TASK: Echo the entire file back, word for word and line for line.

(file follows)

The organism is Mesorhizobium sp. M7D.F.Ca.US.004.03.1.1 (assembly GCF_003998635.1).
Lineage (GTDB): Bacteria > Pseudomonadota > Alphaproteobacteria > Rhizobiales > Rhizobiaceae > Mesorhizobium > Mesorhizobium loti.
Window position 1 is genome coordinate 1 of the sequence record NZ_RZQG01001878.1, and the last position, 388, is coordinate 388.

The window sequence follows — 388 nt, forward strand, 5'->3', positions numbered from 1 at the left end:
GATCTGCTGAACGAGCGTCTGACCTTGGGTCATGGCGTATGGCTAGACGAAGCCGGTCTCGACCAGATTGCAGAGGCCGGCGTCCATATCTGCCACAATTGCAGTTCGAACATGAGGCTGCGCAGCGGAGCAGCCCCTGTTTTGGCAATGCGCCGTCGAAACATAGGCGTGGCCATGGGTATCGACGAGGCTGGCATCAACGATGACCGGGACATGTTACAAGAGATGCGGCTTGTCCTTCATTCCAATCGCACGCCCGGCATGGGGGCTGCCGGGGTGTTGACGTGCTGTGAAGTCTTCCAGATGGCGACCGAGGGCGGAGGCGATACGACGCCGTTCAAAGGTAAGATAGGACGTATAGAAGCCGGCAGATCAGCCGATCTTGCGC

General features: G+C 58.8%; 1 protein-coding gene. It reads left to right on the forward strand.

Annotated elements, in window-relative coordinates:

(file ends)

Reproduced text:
The organism is Mesorhizobium sp. M7D.F.Ca.US.004.03.1.1 (assembly GCF_003998635.1).
Lineage (GTDB): Bacteria > Pseudomonadota > Alphaproteobacteria > Rhizobiales > Rhizobiaceae > Mesorhizobium > Mesorhizobium loti.
Window position 1 is genome coordinate 1 of the sequence record NZ_RZQG01001878.1, and the last position, 388, is coordinate 388.

The window sequence follows — 388 nt, forward strand, 5'->3', positions numbered from 1 at the left end:
GATCTGCTGAACGAGCGTCTGACCTTGGGTCATGGCGTATGGCTAGACGAAGCCGGTCTCGACCAGATTGCAGAGGCCGGCGTCCATATCTGCCACAATTGCAGTTCGAACATGAGGCTGCGCAGCGGAGCAGCCCCTGTTTTGGCAATGCGCCGTCGAAACATAGGCGTGGCCATGGGTATCGACGAGGCTGGCATCAACGATGACCGGGACATGTTACAAGAGATGCGGCTTGTCCTTCATTCCAATCGCACGCCCGGCATGGGGGCTGCCGGGGTGTTGACGTGCTGTGAAGTCTTCCAGATGGCGACCGAGGGCGGAGGCGATACGACGCCGTTCAAAGGTAAGATAGGACGTATAGAAGCCGGCAGATCAGCCGATCTTGCGC

General features: G+C 58.8%; 1 protein-coding gene. It reads left to right on the forward strand.

Annotated elements, in window-relative coordinates: